"DESIGNED FOR DEFENDANTS WHO ARE ASSESSED AS DANGEROUS BUT FOR WHOM A SENTENCE OF LIFE IMPRISONMENT IS NOT JUSTIFIED"
What is an extended sentence?
An extended sentence can be imposed only in the Crown Court and is one type of sentence designed for defendants who are assessed as dangerous but for whom a sentence of life imprisonment is not justified. With an extended sentence there is a custodial element and a licence element. It is this licence element which is extended in this type of sentence, the purpose of this being for the protection of the public. The power to impose extended sentences on adult defendants is contained in s.226A of the Criminal Justice Act 2003.
This section relates to over 18s only. You can read more on the Sentencing Council website about Youth Sentencing.
what are the Requirements for an Extended Sentence?
Extended sentences can be imposed only if the following conditions are satisfied:
- The defendant is 18 years of age or more and has committed a specified violent or sexual offence (a specified violent offence and a specified sexual offence are those listed respectively in Parts 1 and 2 of Schedule 15 of the Criminal Justice Act 2003 (see below); and
- The judge assesses the defendant to be dangerous (i.e. a significant risk to members of the public of serious harm by committing further specified offences) (see below); and
- The judge considers that a sentence of imprisonment for life is not justified; and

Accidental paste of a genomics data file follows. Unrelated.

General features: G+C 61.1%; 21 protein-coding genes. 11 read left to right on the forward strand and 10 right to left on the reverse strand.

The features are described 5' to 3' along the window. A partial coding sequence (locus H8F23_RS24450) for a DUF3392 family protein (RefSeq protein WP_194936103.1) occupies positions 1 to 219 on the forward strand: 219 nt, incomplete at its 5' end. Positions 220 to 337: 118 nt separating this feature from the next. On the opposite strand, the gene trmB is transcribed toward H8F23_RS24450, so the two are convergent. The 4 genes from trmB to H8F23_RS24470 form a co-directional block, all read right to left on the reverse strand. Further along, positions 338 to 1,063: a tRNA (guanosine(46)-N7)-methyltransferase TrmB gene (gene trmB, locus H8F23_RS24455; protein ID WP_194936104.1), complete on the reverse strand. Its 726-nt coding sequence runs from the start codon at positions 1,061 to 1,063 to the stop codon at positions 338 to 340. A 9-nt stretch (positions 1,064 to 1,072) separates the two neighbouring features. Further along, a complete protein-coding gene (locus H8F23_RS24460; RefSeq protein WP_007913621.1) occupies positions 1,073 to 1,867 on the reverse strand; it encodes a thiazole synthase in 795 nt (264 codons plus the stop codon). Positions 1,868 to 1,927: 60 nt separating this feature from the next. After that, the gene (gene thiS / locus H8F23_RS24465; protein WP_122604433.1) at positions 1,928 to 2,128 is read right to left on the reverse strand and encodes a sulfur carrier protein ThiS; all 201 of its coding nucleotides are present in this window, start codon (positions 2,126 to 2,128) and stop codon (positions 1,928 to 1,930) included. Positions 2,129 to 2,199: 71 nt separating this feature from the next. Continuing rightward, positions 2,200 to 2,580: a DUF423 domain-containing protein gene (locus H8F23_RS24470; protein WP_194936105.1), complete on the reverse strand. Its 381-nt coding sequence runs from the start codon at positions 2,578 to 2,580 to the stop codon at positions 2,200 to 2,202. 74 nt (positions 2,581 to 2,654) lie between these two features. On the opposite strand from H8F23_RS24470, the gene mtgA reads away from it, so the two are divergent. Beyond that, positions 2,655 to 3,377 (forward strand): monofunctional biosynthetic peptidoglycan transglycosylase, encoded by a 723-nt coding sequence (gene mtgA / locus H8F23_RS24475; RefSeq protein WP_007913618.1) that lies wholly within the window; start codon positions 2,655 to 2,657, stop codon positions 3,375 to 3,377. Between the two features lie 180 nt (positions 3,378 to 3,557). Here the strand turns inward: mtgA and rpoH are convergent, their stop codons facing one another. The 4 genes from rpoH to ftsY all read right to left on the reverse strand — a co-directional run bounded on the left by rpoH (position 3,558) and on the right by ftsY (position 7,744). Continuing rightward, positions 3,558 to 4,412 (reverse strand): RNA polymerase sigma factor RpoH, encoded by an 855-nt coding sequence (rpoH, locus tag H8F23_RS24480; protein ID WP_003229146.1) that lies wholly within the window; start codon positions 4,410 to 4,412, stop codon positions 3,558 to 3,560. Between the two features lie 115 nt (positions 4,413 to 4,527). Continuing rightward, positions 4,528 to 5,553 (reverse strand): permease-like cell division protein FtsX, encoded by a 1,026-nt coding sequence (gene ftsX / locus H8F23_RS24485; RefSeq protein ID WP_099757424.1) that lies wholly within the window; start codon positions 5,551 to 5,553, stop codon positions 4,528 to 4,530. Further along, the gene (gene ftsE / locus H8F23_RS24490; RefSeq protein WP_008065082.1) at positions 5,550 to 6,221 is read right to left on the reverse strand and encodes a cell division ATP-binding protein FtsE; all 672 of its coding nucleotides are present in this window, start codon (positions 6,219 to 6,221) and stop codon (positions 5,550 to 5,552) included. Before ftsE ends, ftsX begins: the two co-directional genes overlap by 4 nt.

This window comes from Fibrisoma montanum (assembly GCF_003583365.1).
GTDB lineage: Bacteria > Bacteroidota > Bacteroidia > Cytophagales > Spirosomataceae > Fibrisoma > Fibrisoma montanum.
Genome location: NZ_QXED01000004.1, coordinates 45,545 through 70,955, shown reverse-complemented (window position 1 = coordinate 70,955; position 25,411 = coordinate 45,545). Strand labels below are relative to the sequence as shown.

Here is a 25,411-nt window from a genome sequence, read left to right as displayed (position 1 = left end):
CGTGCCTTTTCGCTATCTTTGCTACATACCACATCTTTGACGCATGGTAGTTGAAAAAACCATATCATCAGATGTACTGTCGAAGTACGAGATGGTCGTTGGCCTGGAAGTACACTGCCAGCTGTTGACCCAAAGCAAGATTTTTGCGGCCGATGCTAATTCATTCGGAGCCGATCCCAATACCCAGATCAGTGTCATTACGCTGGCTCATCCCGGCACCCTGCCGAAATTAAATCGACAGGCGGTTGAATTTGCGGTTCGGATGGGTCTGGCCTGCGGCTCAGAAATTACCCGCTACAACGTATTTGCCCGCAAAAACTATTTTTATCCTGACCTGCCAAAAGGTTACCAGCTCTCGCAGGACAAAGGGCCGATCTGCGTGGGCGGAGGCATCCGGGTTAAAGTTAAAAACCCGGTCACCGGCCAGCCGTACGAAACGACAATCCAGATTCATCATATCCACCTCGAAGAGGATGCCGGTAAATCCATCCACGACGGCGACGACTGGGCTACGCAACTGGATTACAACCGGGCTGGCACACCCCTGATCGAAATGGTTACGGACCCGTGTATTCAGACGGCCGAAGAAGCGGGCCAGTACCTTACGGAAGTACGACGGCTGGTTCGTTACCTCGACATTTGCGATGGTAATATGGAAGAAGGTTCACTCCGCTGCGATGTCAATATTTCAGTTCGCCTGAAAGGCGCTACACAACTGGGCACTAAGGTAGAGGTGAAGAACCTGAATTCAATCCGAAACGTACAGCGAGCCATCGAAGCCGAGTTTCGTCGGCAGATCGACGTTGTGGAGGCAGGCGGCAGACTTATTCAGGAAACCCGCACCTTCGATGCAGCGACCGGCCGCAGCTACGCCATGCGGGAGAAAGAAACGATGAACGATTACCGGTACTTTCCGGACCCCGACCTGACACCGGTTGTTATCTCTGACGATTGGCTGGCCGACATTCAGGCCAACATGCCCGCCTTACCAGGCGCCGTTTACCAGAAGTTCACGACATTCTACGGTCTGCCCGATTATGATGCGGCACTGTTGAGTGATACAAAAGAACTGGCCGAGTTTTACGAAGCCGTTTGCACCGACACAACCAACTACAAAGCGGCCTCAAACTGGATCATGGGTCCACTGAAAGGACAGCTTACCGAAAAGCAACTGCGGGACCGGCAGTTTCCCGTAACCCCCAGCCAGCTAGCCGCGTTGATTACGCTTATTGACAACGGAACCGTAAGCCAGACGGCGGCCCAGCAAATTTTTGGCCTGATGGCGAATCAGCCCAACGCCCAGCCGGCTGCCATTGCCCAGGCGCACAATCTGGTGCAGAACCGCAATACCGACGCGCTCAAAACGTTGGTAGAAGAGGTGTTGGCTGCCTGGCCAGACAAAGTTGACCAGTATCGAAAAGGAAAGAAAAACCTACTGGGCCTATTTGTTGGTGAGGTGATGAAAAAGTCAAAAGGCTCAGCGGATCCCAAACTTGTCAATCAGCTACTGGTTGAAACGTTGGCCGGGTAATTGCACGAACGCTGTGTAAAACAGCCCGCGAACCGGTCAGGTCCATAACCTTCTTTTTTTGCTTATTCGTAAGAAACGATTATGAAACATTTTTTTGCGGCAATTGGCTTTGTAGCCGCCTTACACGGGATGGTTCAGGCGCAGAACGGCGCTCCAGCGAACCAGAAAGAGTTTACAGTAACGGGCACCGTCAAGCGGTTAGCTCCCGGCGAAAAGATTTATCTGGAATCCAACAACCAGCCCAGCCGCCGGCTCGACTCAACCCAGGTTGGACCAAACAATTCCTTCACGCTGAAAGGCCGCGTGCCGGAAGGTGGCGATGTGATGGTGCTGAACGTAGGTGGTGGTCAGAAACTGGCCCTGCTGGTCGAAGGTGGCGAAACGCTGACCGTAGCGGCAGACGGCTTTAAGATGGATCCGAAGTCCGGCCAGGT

- The defendant EITHER has a previous conviction for an offence listed in Schedule 15B to the Criminal Justice Act 2003 (see below)
- The judge considers that, in the event of imposing an extended sentence, the custodial element of the sentence should be at least 4 years.
What are specified offences?
Specified Violent and Sexual Offences are those listed in Schedule 15 Parts 1 and 2 of the Criminal Justice Act 2003. These ‘specified’ offences include false imprisonment, kidnapping, threats to kill, ABH/GBH/Wounding (contrary to sections 47, 18 or 20 of the Offences Against the Person Act 1861), child cruelty, firearm possession with intent to resist arrest, endanger life or cause fear of violence, robbery, aggravated burglary, criminal damage, arson, affray, violent disorder, causing death by dangerous driving, or death by careless driving when under the influence of drink or drugs, racially/religiously aggravated assault/public order offences, harassment by putting people in fear of violence, terrorism offences including preparation and training for terrorism; rape, sexual/indecent assault, numerous child sex offences and having indecent images of children, numerous sex offences relating to victims with a mental disorder, controlling/causing/inciting prostitution, people trafficking for sexual exploitation, exposure, voyeurism.
What are offences listed in Schedule 15B to the Criminal Justice Act 2003?
Offences listed in Schedule 15B of the Criminal Justice Act 2003 include manslaughter, soliciting murder, wounding with intent and causing grievous bodily harm with intent (s.18 Offences Against the Person Act 1861), possession of a firearm with intent to endanger life, using a firearm to resist arrest, carrying a firearm with criminal intent, robbery (where the defendant was in possession of a firearm or imitation firearm), indecent child images offences, certain terrorism offences, rape, assault by penetration and numerous sexual offences relating to child victims or victims with a mental disorder, causing or allowing the death of a child or vulnerable adult). Schedule 15B listed offences include attempts to commit these offences, as well as conspiracy to commit such an offence or murder, or incitement to commit such an offence or murder, encouraging or assisting offences (under Part 2 of the Serious Crime Act 2007) where the offence intended or believed to be committed is a listed offence or murder, and aiding abetting, counselling or procuring the commission of a listed offence.